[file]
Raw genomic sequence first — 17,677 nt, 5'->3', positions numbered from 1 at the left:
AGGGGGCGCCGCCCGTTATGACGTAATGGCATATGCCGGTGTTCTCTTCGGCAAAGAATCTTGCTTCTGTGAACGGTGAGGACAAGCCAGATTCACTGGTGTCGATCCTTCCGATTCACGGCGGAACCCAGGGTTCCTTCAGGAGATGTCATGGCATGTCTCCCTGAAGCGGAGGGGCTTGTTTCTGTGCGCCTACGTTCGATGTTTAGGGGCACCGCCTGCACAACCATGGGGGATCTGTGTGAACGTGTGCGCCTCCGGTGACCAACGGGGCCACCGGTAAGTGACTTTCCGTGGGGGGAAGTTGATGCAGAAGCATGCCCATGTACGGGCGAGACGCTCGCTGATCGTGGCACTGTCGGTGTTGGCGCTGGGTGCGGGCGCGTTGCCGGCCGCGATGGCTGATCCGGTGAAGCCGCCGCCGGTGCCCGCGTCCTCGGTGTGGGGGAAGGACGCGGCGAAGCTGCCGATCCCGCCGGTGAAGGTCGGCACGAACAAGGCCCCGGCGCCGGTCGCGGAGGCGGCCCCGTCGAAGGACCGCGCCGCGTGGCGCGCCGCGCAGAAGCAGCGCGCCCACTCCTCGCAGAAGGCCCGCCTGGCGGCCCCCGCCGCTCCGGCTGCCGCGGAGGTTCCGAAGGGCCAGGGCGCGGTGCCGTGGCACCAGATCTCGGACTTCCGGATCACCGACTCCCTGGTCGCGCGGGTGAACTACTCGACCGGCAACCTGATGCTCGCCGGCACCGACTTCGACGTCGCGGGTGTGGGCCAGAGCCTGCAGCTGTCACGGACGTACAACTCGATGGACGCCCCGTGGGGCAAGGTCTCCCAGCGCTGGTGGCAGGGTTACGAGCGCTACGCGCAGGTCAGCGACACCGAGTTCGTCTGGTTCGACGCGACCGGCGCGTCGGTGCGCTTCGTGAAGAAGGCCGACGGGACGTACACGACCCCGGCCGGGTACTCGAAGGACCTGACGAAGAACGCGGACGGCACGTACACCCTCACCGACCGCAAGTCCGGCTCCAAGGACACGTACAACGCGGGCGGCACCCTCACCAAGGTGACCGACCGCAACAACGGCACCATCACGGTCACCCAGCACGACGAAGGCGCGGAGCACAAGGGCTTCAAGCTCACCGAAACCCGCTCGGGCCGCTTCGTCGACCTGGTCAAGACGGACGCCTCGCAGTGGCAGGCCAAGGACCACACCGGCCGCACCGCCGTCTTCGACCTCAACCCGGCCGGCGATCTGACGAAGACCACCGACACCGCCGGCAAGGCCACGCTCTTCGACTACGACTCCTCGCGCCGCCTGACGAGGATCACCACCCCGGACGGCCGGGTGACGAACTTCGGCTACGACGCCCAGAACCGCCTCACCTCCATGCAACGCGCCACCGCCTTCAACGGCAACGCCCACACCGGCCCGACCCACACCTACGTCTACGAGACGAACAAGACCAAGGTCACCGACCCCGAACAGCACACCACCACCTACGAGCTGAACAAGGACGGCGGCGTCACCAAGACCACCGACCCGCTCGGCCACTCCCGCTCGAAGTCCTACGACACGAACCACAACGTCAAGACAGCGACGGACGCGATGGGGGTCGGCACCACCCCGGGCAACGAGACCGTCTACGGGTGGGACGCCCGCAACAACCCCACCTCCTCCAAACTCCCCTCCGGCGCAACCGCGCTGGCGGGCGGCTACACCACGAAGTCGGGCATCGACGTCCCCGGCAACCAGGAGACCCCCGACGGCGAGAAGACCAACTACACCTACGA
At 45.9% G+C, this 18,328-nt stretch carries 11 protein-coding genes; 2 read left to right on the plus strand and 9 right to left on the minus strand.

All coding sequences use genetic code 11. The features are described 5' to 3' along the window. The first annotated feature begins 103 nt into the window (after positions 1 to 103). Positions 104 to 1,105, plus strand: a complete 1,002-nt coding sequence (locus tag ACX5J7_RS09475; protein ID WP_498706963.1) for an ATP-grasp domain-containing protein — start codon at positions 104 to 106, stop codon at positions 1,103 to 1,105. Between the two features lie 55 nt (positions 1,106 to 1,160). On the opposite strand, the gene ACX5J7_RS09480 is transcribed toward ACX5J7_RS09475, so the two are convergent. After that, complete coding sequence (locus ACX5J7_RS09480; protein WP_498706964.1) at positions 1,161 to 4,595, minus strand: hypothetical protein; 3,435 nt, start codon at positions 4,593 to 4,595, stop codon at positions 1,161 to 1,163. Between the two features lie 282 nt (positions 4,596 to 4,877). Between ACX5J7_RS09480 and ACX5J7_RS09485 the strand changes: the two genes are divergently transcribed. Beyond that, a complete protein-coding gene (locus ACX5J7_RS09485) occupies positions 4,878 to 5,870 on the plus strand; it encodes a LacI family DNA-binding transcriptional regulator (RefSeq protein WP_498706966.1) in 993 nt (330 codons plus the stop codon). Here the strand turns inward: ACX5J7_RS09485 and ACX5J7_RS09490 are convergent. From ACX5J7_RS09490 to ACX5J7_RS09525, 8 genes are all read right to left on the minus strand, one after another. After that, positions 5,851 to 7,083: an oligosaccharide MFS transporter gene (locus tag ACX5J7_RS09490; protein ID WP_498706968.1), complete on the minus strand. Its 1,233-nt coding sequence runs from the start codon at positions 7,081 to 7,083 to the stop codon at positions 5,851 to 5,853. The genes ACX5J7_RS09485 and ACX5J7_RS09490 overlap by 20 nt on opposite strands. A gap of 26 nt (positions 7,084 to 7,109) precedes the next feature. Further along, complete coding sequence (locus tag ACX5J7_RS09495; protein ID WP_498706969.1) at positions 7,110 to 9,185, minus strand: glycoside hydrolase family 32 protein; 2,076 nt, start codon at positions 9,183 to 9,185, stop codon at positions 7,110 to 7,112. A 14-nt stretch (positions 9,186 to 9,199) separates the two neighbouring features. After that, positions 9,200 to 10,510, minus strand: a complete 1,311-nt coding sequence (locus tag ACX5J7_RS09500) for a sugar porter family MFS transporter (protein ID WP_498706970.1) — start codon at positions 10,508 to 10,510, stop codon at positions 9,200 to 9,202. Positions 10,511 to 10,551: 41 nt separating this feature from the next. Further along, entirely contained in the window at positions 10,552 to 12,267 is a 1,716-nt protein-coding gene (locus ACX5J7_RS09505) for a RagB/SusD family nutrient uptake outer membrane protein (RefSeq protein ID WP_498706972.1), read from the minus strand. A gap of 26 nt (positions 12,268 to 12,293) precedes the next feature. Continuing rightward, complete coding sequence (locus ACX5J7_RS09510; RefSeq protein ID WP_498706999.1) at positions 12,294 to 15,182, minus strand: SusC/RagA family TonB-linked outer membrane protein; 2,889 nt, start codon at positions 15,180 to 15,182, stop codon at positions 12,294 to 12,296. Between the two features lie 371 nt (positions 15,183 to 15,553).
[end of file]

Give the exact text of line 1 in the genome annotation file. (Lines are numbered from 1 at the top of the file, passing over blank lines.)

Raw genomic sequence first — 17,677 nt, 5'->3', positions numbered from 1 at the left: